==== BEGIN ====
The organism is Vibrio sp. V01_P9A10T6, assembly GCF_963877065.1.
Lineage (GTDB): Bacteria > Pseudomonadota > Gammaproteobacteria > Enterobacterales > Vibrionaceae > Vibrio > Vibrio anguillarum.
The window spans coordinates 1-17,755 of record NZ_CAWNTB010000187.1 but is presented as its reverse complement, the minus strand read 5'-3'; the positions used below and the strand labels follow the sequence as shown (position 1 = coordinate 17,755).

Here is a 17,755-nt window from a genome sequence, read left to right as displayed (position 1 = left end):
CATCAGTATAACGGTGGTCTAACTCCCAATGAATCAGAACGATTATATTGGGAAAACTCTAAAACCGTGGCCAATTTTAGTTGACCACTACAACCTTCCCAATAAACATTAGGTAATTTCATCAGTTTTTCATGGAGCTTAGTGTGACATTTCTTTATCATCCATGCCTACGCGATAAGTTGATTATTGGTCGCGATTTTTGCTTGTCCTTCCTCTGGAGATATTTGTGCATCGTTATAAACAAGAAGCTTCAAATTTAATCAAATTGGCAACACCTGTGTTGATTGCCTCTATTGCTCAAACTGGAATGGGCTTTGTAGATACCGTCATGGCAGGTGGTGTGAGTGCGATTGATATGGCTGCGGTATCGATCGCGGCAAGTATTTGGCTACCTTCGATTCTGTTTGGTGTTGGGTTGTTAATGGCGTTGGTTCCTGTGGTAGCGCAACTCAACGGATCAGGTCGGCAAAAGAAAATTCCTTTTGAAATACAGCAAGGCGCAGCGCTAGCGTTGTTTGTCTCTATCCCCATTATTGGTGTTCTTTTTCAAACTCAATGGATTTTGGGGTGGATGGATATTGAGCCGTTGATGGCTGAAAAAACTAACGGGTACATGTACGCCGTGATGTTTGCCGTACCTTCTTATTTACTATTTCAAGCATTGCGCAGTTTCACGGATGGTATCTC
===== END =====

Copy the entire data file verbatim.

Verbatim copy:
The organism is Vibrio sp. V01_P9A10T6, assembly GCF_963877065.1.
Lineage (GTDB): Bacteria > Pseudomonadota > Gammaproteobacteria > Enterobacterales > Vibrionaceae > Vibrio > Vibrio anguillarum.
The window spans coordinates 1-17,755 of record NZ_CAWNTB010000187.1 but is presented as its reverse complement, the minus strand read 5'-3'; the positions used below and the strand labels follow the sequence as shown (position 1 = coordinate 17,755).

Here is a 17,755-nt window from a genome sequence, read left to right as displayed (position 1 = left end):
CATCAGTATAACGGTGGTCTAACTCCCAATGAATCAGAACGATTATATTGGGAAAACTCTAAAACCGTGGCCAATTTTAGTTGACCACTACAACCTTCCCAATAAACATTAGGTAATTTCATCAGTTTTTCATGGAGCTTAGTGTGACATTTCTTTATCATCCATGCCTACGCGATAAGTTGATTATTGGTCGCGATTTTTGCTTGTCCTTCCTCTGGAGATATTTGTGCATCGTTATAAACAAGAAGCTTCAAATTTAATCAAATTGGCAACACCTGTGTTGATTGCCTCTATTGCTCAAACTGGAATGGGCTTTGTAGATACCGTCATGGCAGGTGGTGTGAGTGCGATTGATATGGCTGCGGTATCGATCGCGGCAAGTATTTGGCTACCTTCGATTCTGTTTGGTGTTGGGTTGTTAATGGCGTTGGTTCCTGTGGTAGCGCAACTCAACGGATCAGGTCGGCAAAAGAAAATTCCTTTTGAAATACAGCAAGGCGCAGCGCTAGCGTTGTTTGTCTCTATCCCCATTATTGGTGTTCTTTTTCAAACTCAATGGATTTTGGGGTGGATGGATATTGAGCCGTTGATGGCTGAAAAAACTAACGGGTACATGTACGCCGTGATGTTTGCCGTACCTTCTTATTTACTATTTCAAGCATTGCGCAGTTTCACGGATGGTATCTC